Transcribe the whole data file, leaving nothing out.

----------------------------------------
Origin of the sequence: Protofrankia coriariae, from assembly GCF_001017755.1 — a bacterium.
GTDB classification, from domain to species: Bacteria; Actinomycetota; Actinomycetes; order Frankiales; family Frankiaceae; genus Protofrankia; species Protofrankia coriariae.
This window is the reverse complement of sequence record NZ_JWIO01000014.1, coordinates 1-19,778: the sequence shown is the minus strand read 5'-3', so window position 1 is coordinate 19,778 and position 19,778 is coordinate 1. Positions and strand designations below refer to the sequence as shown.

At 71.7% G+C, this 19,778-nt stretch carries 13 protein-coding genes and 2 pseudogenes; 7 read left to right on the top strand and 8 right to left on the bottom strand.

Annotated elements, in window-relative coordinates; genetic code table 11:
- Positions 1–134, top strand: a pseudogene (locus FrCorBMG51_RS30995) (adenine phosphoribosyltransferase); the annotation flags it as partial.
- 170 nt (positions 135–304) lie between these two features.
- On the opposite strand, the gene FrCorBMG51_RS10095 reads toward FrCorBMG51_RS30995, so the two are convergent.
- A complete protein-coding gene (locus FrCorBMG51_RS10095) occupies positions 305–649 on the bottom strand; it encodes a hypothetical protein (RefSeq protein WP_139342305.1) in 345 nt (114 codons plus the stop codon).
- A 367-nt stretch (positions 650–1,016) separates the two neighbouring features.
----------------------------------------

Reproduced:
Origin of the sequence: Protofrankia coriariae, from assembly GCF_001017755.1 — a bacterium.
GTDB classification, from domain to species: Bacteria; Actinomycetota; Actinomycetes; order Frankiales; family Frankiaceae; genus Protofrankia; species Protofrankia coriariae.
This window is the reverse complement of sequence record NZ_JWIO01000014.1, coordinates 1-19,778: the sequence shown is the minus strand read 5'-3', so window position 1 is coordinate 19,778 and position 19,778 is coordinate 1. Positions and strand designations below refer to the sequence as shown.

At 71.7% G+C, this 19,778-nt stretch carries 13 protein-coding genes and 2 pseudogenes; 7 read left to right on the top strand and 8 right to left on the bottom strand.

Annotated elements, in window-relative coordinates; genetic code table 11:
- Positions 1–134, top strand: a pseudogene (locus FrCorBMG51_RS30995) (adenine phosphoribosyltransferase); the annotation flags it as partial.
- 170 nt (positions 135–304) lie between these two features.
- On the opposite strand, the gene FrCorBMG51_RS10095 reads toward FrCorBMG51_RS30995, so the two are convergent.
- A complete protein-coding gene (locus FrCorBMG51_RS10095) occupies positions 305–649 on the bottom strand; it encodes a hypothetical protein (RefSeq protein WP_139342305.1) in 345 nt (114 codons plus the stop codon).
- A 367-nt stretch (positions 650–1,016) separates the two neighbouring features.